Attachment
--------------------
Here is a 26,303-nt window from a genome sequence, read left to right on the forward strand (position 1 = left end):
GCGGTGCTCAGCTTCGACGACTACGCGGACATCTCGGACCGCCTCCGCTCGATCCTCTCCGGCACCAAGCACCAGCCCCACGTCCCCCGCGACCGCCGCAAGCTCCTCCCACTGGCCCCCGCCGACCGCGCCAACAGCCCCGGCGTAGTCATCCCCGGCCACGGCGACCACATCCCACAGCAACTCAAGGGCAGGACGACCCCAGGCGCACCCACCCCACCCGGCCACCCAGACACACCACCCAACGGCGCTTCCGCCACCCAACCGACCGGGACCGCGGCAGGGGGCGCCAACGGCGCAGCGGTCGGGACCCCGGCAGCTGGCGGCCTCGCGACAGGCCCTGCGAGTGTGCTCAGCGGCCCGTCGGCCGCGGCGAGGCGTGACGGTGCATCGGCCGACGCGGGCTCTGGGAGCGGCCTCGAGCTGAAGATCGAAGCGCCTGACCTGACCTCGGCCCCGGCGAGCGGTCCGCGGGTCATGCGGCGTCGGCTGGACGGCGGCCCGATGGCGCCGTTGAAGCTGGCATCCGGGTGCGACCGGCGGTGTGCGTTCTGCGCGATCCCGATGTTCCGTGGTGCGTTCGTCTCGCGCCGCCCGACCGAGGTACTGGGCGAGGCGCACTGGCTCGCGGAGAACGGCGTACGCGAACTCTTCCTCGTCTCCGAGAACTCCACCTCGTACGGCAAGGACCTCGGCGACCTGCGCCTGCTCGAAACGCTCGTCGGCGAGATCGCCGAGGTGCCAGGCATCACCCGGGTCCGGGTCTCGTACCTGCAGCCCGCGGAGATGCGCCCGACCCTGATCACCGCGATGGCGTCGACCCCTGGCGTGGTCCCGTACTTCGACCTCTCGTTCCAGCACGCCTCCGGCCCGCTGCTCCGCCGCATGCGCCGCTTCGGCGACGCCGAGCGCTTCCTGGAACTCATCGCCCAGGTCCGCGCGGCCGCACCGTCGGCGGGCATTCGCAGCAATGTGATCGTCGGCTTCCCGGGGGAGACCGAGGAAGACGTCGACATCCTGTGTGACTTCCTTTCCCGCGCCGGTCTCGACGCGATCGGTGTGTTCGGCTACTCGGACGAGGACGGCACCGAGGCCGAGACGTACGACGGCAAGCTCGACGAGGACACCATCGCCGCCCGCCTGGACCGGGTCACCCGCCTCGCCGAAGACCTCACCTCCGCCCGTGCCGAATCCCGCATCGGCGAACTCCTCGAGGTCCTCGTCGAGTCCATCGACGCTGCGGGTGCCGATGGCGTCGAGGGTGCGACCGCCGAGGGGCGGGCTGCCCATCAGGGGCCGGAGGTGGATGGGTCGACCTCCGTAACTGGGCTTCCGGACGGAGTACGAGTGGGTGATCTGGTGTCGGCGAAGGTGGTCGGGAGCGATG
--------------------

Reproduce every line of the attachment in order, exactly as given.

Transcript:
Here is a 26,303-nt window from a genome sequence, read left to right on the forward strand (position 1 = left end):
GCGGTGCTCAGCTTCGACGACTACGCGGACATCTCGGACCGCCTCCGCTCGATCCTCTCCGGCACCAAGCACCAGCCCCACGTCCCCCGCGACCGCCGCAAGCTCCTCCCACTGGCCCCCGCCGACCGCGCCAACAGCCCCGGCGTAGTCATCCCCGGCCACGGCGACCACATCCCACAGCAACTCAAGGGCAGGACGACCCCAGGCGCACCCACCCCACCCGGCCACCCAGACACACCACCCAACGGCGCTTCCGCCACCCAACCGACCGGGACCGCGGCAGGGGGCGCCAACGGCGCAGCGGTCGGGACCCCGGCAGCTGGCGGCCTCGCGACAGGCCCTGCGAGTGTGCTCAGCGGCCCGTCGGCCGCGGCGAGGCGTGACGGTGCATCGGCCGACGCGGGCTCTGGGAGCGGCCTCGAGCTGAAGATCGAAGCGCCTGACCTGACCTCGGCCCCGGCGAGCGGTCCGCGGGTCATGCGGCGTCGGCTGGACGGCGGCCCGATGGCGCCGTTGAAGCTGGCATCCGGGTGCGACCGGCGGTGTGCGTTCTGCGCGATCCCGATGTTCCGTGGTGCGTTCGTCTCGCGCCGCCCGACCGAGGTACTGGGCGAGGCGCACTGGCTCGCGGAGAACGGCGTACGCGAACTCTTCCTCGTCTCCGAGAACTCCACCTCGTACGGCAAGGACCTCGGCGACCTGCGCCTGCTCGAAACGCTCGTCGGCGAGATCGCCGAGGTGCCAGGCATCACCCGGGTCCGGGTCTCGTACCTGCAGCCCGCGGAGATGCGCCCGACCCTGATCACCGCGATGGCGTCGACCCCTGGCGTGGTCCCGTACTTCGACCTCTCGTTCCAGCACGCCTCCGGCCCGCTGCTCCGCCGCATGCGCCGCTTCGGCGACGCCGAGCGCTTCCTGGAACTCATCGCCCAGGTCCGCGCGGCCGCACCGTCGGCGGGCATTCGCAGCAATGTGATCGTCGGCTTCCCGGGGGAGACCGAGGAAGACGTCGACATCCTGTGTGACTTCCTTTCCCGCGCCGGTCTCGACGCGATCGGTGTGTTCGGCTACTCGGACGAGGACGGCACCGAGGCCGAGACGTACGACGGCAAGCTCGACGAGGACACCATCGCCGCCCGCCTGGACCGGGTCACCCGCCTCGCCGAAGACCTCACCTCCGCCCGTGCCGAATCCCGCATCGGCGAACTCCTCGAGGTCCTCGTCGAGTCCATCGACGCTGCGGGTGCCGATGGCGTCGAGGGTGCGACCGCCGAGGGGCGGGCTGCCCATCAGGGGCCGGAGGTGGATGGGTCGACCTCCGTAACTGGGCTTCCGGACGGAGTACGAGTGGGTGATCTGGTGTCGGCGAAGGTGGTCGGGAGCGATG